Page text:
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dc.contributor.authorMcDonald, Laura Elizabeth
dc.date.accessioned2014-03-04T18:28:53Z
dc.date.available2014-03-04T18:28:53Z
dc.date.issued2010-05
dc.identifier.othermcdonald_laura_e_201005_ma
dc.identifier.urihttp://purl.galileo.usg.edu/uga_etd/mcdonald_laura_e_201005_ma
dc.identifier.urihttp://hdl.handle.net/10724/26414
dc.description.abstractThis thesis examines Edmund Burke’s Reflections on the Revolution in France, Charlotte Smith’s Desmond, and William Godwin’s Caleb Williams as works of political activism. I approach these texts within the context of a newly developed sociability that combines the coffeehouse of the mid-eighteenth century with the new developments in publishing and the circulation of texts. In a time of constant political change, these texts engage with a new audience of men and women who are becoming more actively involved in agitating for political reforms. Because of these new audiences, Burke, Smith, and Godwin modify their methods of persuasion and didacticism to educate and convince their readership of their own political stance. The works discussed combine the political with the literary to convince new audiences of political arguments.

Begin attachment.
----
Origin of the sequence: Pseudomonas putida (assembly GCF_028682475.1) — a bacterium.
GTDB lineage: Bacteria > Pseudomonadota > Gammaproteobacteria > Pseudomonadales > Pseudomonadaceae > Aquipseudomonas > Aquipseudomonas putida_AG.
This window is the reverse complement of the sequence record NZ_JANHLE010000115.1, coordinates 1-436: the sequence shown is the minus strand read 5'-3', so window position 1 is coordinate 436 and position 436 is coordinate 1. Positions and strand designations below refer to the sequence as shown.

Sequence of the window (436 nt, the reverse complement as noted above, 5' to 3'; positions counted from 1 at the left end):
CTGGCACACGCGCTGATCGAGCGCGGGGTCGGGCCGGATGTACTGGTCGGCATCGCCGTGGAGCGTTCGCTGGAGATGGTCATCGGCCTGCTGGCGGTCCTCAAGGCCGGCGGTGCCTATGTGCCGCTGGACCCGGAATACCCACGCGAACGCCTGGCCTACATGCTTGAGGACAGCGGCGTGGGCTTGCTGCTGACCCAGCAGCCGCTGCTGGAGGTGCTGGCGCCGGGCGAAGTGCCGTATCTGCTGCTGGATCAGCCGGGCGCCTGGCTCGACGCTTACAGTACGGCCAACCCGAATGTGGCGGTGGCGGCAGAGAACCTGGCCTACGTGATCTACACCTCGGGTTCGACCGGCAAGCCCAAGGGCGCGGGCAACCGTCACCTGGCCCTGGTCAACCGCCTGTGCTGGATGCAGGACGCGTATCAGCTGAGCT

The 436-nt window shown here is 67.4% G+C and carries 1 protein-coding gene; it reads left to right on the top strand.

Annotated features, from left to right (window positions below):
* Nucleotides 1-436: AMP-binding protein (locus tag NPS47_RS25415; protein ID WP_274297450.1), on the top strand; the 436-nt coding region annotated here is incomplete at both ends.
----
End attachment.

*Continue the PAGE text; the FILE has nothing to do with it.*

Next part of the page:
dc.languageeng
dc.publisheruga
dc.rightspublic
dc.subjectEdmund Burke
dc.subjectReflections on the Revolution in France
dc.subjectCharlotte Smith
dc.subjectDesmond
dc.subjectWilliam Godwin
dc.subjectCaleb Williams
dc.subjectRomantic sociability
dc.subjectFrench Revolution
dc.subjectJüergen Habermas
dc.titleSociability as political activism
dc.title.alternativewriting for change in the 1790s
dc.typeThesis
dc.description.degreeMA
dc.description.departmentEnglish
dc.description.majorEnglish
dc.description.advisorRoxanne Eberle
dc.description.committeeRoxanne Eberle
dc.description.committeeElizabeth Kraft


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